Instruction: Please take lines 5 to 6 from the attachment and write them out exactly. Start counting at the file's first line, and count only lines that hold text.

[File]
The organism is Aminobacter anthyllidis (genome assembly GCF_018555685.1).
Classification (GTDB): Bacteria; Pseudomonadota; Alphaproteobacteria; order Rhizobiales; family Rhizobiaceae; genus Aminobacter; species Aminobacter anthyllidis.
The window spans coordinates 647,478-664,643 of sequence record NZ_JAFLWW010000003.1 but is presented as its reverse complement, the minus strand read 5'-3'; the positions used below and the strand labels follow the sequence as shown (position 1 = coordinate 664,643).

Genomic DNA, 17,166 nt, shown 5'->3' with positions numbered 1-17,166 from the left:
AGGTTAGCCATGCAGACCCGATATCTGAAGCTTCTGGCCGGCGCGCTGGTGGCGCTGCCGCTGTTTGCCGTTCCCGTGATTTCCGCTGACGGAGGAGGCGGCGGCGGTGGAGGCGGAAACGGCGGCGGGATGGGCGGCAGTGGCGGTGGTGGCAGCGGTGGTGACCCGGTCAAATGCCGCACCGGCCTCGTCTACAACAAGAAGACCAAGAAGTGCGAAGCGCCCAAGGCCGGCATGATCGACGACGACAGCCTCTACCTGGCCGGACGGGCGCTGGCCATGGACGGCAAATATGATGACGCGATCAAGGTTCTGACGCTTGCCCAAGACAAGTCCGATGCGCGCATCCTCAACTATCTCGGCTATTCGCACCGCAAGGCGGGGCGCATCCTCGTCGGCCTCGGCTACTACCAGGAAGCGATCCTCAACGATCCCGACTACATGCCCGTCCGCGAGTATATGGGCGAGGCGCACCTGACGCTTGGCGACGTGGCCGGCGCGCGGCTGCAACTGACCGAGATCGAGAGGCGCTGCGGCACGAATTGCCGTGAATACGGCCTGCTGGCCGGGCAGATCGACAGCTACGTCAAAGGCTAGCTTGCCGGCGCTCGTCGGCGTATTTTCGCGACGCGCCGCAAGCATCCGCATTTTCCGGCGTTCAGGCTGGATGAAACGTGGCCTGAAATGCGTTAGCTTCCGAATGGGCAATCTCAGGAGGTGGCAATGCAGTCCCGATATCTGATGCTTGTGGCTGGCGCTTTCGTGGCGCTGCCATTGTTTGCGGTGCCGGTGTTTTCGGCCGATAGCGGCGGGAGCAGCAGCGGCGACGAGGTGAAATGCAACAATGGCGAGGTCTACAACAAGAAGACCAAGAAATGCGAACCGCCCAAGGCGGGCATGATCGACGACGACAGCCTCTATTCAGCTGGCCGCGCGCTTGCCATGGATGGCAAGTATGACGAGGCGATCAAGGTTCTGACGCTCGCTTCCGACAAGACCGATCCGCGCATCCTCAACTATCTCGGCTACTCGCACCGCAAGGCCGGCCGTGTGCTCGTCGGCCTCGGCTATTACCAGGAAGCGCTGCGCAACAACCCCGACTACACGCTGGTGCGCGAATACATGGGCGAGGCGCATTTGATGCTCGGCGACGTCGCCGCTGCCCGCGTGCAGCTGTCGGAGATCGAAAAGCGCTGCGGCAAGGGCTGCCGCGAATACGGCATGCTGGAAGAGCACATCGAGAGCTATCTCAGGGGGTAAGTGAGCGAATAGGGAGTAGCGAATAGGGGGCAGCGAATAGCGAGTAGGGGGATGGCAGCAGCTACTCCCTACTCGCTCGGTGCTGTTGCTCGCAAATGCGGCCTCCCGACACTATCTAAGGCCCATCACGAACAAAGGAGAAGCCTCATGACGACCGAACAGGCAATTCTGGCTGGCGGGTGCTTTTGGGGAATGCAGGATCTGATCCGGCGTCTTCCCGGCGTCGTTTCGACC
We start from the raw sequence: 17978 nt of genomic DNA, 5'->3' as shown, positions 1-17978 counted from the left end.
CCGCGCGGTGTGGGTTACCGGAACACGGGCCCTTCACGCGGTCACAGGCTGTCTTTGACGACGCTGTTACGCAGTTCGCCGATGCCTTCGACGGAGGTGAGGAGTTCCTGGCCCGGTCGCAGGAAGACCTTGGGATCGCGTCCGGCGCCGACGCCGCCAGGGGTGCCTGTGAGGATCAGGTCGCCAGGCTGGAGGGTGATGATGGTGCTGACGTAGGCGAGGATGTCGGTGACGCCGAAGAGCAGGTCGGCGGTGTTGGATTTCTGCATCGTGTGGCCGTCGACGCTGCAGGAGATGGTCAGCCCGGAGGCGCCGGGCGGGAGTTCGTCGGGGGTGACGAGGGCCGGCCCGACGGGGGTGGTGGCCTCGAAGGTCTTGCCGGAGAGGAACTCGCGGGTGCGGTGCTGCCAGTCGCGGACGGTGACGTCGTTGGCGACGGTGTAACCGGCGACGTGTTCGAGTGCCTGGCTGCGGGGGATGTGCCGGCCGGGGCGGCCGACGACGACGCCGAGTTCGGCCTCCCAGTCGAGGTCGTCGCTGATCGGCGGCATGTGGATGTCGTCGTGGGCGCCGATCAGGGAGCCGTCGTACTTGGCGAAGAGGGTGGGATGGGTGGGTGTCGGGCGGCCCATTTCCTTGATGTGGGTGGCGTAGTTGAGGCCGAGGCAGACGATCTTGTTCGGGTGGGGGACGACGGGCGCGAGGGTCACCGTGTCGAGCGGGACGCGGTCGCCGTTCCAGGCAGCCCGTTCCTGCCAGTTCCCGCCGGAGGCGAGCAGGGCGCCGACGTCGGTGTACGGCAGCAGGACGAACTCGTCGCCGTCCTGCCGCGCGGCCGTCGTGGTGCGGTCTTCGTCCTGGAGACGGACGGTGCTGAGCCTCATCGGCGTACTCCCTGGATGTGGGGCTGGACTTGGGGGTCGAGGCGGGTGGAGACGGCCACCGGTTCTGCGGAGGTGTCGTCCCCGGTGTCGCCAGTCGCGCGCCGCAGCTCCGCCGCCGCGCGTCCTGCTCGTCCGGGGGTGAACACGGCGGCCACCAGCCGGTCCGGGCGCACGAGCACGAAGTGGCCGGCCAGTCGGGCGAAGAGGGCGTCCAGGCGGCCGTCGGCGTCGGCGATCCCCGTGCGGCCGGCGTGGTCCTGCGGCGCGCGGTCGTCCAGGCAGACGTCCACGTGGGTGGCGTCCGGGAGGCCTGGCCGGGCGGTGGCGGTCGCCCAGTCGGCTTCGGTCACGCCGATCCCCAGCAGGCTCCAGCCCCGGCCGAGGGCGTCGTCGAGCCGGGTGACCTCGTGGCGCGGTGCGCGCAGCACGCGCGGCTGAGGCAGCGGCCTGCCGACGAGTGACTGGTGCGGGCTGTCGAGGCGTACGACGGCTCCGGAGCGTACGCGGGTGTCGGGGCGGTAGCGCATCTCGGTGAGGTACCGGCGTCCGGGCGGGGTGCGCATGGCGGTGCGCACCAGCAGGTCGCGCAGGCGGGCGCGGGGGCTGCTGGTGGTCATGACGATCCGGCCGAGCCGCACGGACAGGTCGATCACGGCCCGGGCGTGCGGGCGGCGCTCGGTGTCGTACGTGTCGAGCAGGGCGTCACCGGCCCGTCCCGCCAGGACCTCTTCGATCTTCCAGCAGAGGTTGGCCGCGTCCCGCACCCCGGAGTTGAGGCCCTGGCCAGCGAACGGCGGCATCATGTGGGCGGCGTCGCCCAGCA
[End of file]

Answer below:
AGGTTAGCCATGCAGACCCGATATCTGAAGCTTCTGGCCGGCGCGCTGGTGGCGCTGCCGCTGTTTGCCGTTCCCGTGATTTCCGCTGACGGAGGAGGCGGCGGCGGTGGAGGCGGAAACGGCGGCGGGATGGGCGGCAGTGGCGGTGGTGGCAGCGGTGGTGACCCGGTCAAATGCCGCACCGGCCTCGTCTACAACAAGAAGACCAAGAAGTGCGAAGCGCCCAAGGCCGGCATGATCGACGACGACAGCCTCTACCTGGCCGGACGGGCGCTGGCCATGGACGGCAAATATGATGACGCGATCAAGGTTCTGACGCTTGCCCAAGACAAGTCCGATGCGCGCATCCTCAACTATCTCGGCTATTCGCACCGCAAGGCGGGGCGCATCCTCGTCGGCCTCGGCTACTACCAGGAAGCGATCCTCAACGATCCCGACTACATGCCCGTCCGCGAGTATATGGGCGAGGCGCACCTGACGCTTGGCGACGTGGCCGGCGCGCGGCTGCAACTGACCGAGATCGAGAGGCGCTGCGGCACGAATTGCCGTGAATACGGCCTGCTGGCCGGGCAGATCGACAGCTACGTCAAAGGCTAGCTTGCCGGCGCTCGTCGGCGTATTTTCGCGACGCGCCGCAAGCATCCGCATTTTCCGGCGTTCAGGCTGGATGAAACGTGGCCTGAAATGCGTTAGCTTCCGAATGGGCAATCTCAGGAGGTGGCAATGCAGTCCCGATATCTGATGCTTGTGGCTGGCGCTTTCGTGGCGCTGCCATTGTTTGCGGTGCCGGTGTTTTCGGCCGATAGCGGCGGGAGCAGCAGCGGCGACGAGGTGAAATGCAACAATGGCGAGGTCTACAACAAGAAGACCAAGAAATGCGAACCGCCCAAGGCGGGCATGATCGACGACGACAGCCTCTATTCAGCTGGCCGCGCGCTTGCCATGGATGGCAAGTATGACGAGGCGATCAAGGTTCTGACGCTCGCTTCCGACAAGACCGATCCGCGCATCCTCAACTATCTCGGCTACTCGCACCGCAAGGCCGGCCGTGTGCTCGTCGGCCTCGGCTATTACCAGGAAGCGCTGCGCAACAACCCCGACTACACGCTGGTGCGCGAATACATGGGCGAGGCGCATTTGATGCTCGGCGACGTCGCCGCTGCCCGCGTGCAGCTGTCGGAGATCGAAAAGCGCTGCGGCAAGGGCTGCCGCGAATACGGCATGCTGGAAGAGCACATCGAGAGCTATCTCAGGGGGTAAGTGAGCGAATAGGGAGTAGCGAATAGGGGGCAGCGAATAGCGAGTAGGGGGATGGCAGCAGCTACTCCCTACTCGCTCGGTGCTGTTGCTCGCAAATGCGGCCTCCCGACACTATCTAAGGCCCATCACGAACAAAGGAGAAGCCTCATGACGACCGAACAGGCAATTCTGGCTGGCGGGTGCTTTTGGGGAATGCAGGATCTGATCCGGCGTCTTCCCGGCGTCGTTTCGACC
We start from the raw sequence: 17978 nt of genomic DNA, 5'->3' as shown, positions 1-17978 counted from the left end.